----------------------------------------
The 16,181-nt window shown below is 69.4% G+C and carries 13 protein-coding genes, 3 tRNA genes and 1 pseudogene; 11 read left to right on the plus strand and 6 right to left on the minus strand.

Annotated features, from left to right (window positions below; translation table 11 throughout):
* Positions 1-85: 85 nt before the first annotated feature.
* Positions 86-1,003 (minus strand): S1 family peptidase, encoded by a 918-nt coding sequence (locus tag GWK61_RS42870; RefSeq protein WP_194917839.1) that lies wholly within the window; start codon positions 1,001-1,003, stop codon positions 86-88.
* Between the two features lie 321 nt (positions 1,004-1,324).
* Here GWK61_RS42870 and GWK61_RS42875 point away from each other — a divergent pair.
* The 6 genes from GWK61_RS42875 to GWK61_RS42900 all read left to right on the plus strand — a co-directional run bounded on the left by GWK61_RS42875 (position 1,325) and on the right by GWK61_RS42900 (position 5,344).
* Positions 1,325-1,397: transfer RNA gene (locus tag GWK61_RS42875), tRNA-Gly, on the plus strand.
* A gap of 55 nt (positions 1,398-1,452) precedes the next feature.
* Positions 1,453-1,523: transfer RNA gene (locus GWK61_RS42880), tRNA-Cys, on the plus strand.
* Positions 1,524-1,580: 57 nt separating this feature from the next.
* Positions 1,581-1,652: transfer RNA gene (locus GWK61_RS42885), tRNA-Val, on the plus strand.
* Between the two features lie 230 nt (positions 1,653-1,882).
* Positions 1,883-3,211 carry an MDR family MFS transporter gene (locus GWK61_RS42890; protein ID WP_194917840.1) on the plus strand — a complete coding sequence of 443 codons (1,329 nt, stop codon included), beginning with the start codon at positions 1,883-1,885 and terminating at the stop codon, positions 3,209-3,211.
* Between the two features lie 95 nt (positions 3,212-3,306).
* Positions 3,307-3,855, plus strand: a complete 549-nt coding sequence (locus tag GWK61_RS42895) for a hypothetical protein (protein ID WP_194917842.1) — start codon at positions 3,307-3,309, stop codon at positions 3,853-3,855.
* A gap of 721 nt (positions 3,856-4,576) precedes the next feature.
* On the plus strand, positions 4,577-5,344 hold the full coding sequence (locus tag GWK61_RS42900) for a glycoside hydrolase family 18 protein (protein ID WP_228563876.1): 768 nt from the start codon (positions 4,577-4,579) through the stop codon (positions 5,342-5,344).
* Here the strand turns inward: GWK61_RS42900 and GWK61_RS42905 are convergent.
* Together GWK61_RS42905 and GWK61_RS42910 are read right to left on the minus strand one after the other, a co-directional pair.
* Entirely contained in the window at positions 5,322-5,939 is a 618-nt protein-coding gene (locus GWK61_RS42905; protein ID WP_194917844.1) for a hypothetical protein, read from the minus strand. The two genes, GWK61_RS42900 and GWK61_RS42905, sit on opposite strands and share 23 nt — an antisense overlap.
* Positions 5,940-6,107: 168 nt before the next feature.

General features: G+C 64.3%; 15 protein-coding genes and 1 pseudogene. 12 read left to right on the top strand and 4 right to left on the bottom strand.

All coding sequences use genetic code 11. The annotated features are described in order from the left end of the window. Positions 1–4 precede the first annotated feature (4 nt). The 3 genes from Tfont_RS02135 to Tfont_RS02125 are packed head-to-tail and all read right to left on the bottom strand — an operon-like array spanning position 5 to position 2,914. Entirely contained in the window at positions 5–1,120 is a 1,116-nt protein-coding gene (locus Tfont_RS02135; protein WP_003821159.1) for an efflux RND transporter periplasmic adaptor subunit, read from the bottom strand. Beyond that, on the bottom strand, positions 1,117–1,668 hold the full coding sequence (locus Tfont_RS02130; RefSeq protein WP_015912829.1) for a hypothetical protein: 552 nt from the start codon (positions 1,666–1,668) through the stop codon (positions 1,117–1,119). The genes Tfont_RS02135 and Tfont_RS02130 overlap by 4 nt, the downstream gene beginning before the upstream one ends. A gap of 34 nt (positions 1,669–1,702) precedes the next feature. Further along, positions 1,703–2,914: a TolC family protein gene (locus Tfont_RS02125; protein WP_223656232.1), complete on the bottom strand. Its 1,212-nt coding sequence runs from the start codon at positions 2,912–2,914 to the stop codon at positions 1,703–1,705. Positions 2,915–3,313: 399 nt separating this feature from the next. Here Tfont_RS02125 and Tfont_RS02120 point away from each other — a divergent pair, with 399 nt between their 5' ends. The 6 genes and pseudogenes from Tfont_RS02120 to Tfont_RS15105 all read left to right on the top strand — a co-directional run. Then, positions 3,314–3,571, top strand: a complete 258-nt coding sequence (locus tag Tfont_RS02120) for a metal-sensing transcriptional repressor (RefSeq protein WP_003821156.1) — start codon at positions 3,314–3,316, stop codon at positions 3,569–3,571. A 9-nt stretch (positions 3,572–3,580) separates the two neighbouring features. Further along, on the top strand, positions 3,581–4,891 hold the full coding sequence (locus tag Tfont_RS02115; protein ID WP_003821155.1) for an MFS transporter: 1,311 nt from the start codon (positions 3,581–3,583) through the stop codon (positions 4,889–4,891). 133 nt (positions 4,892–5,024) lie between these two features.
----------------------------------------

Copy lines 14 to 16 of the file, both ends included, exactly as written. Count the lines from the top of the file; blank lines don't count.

* Positions 1,883-3,211 carry an MDR family MFS transporter gene (locus GWK61_RS42890; protein ID WP_194917840.1) on the plus strand — a complete coding sequence of 443 codons (1,329 nt, stop codon included), beginning with the start codon at positions 1,883-1,885 and terminating at the stop codon, positions 3,209-3,211.
* Between the two features lie 95 nt (positions 3,212-3,306).
* Positions 3,307-3,855, plus strand: a complete 549-nt coding sequence (locus tag GWK61_RS42895) for a hypothetical protein (protein ID WP_194917842.1) — start codon at positions 3,307-3,309, stop codon at positions 3,853-3,855.